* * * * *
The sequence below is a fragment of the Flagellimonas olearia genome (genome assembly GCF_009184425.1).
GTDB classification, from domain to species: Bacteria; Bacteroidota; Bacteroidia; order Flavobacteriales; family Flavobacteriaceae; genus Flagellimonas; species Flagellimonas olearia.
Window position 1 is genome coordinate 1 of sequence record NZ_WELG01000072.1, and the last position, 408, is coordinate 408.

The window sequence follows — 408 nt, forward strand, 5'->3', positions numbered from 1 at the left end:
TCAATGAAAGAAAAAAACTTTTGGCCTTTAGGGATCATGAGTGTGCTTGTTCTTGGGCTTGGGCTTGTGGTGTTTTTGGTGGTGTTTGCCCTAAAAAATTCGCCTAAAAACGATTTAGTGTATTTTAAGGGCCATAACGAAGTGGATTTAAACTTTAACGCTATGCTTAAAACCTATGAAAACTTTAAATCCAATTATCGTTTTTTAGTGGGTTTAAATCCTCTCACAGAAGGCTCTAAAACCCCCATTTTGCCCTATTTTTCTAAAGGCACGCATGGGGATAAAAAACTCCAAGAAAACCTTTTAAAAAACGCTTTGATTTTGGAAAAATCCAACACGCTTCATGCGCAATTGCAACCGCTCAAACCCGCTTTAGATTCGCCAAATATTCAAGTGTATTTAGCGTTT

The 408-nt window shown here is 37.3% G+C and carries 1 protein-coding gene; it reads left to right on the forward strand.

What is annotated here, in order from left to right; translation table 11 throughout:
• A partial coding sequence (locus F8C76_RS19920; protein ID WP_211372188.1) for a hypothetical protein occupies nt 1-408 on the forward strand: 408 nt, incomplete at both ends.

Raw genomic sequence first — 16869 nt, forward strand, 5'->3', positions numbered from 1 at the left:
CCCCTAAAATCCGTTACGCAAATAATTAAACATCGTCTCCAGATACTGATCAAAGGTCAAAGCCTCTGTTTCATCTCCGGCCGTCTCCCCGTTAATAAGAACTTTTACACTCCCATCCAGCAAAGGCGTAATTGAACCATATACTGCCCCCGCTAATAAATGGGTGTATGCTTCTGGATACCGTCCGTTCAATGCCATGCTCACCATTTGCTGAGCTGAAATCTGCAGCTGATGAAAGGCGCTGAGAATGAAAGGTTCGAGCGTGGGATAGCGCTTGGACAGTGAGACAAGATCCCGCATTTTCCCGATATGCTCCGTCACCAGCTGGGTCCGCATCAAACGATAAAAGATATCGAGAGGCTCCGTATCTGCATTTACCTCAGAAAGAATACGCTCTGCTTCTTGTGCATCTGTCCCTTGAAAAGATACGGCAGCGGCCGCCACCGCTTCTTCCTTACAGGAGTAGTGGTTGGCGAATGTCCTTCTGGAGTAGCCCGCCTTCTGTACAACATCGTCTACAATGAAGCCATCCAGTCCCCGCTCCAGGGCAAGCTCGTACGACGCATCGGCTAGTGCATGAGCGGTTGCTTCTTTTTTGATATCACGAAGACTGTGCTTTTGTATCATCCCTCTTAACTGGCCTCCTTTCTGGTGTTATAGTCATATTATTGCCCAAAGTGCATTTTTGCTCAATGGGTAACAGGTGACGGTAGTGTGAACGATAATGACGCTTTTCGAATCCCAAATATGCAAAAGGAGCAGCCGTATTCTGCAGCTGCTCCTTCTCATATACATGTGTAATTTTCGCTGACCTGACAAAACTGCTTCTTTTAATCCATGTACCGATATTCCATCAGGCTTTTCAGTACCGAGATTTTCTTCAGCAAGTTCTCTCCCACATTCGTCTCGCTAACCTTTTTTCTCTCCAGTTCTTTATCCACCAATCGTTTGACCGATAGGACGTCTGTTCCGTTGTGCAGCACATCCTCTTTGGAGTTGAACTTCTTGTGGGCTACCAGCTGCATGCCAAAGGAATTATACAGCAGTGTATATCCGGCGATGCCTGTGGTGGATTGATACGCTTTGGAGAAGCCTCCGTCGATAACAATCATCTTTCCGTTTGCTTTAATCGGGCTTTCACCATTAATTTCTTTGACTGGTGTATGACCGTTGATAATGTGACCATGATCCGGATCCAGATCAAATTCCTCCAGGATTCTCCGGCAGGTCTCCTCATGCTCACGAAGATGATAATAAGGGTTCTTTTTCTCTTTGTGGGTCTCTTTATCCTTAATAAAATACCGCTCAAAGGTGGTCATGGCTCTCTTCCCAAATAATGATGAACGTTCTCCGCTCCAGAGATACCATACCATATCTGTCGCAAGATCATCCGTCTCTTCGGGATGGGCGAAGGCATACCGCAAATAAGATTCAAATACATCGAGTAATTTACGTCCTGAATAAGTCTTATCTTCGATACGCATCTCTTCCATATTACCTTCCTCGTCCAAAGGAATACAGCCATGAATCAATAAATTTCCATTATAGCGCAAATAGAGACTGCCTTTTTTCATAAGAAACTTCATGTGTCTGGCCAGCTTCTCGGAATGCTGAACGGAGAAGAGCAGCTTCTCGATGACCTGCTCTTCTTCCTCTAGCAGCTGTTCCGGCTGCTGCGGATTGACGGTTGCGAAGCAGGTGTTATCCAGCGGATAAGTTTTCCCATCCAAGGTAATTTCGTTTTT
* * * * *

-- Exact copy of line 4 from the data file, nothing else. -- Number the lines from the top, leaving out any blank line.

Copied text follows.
The window sequence follows — 408 nt, forward strand, 5'->3', positions numbered from 1 at the left end: